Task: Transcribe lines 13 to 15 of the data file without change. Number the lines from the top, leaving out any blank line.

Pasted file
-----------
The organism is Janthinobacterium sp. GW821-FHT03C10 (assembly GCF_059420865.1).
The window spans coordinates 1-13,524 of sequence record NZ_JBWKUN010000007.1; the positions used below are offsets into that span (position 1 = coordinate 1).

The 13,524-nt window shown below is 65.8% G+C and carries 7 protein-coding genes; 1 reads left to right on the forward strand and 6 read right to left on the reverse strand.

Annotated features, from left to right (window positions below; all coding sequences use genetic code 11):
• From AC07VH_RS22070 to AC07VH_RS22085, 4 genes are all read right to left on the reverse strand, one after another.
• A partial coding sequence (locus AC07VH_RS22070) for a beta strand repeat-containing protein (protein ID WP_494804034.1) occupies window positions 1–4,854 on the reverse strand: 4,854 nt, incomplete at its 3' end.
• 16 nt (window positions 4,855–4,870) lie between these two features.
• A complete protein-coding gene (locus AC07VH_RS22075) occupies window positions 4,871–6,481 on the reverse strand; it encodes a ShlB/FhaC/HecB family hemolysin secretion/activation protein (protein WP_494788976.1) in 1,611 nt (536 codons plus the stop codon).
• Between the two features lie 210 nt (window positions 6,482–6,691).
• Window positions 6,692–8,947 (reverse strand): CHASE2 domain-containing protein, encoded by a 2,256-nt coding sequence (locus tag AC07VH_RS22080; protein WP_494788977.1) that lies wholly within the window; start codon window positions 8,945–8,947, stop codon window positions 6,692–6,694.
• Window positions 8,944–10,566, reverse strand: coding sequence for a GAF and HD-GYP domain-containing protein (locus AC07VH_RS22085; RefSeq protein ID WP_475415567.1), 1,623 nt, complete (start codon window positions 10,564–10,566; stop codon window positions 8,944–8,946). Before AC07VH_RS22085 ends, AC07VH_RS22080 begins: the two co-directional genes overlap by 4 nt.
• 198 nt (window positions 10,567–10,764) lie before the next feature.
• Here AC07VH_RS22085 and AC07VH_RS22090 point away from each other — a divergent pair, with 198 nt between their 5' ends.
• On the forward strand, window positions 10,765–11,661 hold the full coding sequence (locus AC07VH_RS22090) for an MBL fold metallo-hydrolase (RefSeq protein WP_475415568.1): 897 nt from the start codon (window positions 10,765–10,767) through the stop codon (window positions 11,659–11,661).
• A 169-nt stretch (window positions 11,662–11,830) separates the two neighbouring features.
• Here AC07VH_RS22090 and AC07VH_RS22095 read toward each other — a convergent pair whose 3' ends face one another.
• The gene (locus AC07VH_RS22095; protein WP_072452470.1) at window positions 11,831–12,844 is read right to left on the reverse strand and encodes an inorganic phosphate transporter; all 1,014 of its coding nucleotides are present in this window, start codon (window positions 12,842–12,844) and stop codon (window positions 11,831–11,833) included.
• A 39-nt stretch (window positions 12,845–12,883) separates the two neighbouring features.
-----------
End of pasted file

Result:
• Here AC07VH_RS22085 and AC07VH_RS22090 point away from each other — a divergent pair, with 198 nt between their 5' ends.
• On the forward strand, window positions 10,765–11,661 hold the full coding sequence (locus AC07VH_RS22090) for an MBL fold metallo-hydrolase (RefSeq protein WP_475415568.1): 897 nt from the start codon (window positions 10,765–10,767) through the stop codon (window positions 11,659–11,661).
• A 169-nt stretch (window positions 11,662–11,830) separates the two neighbouring features.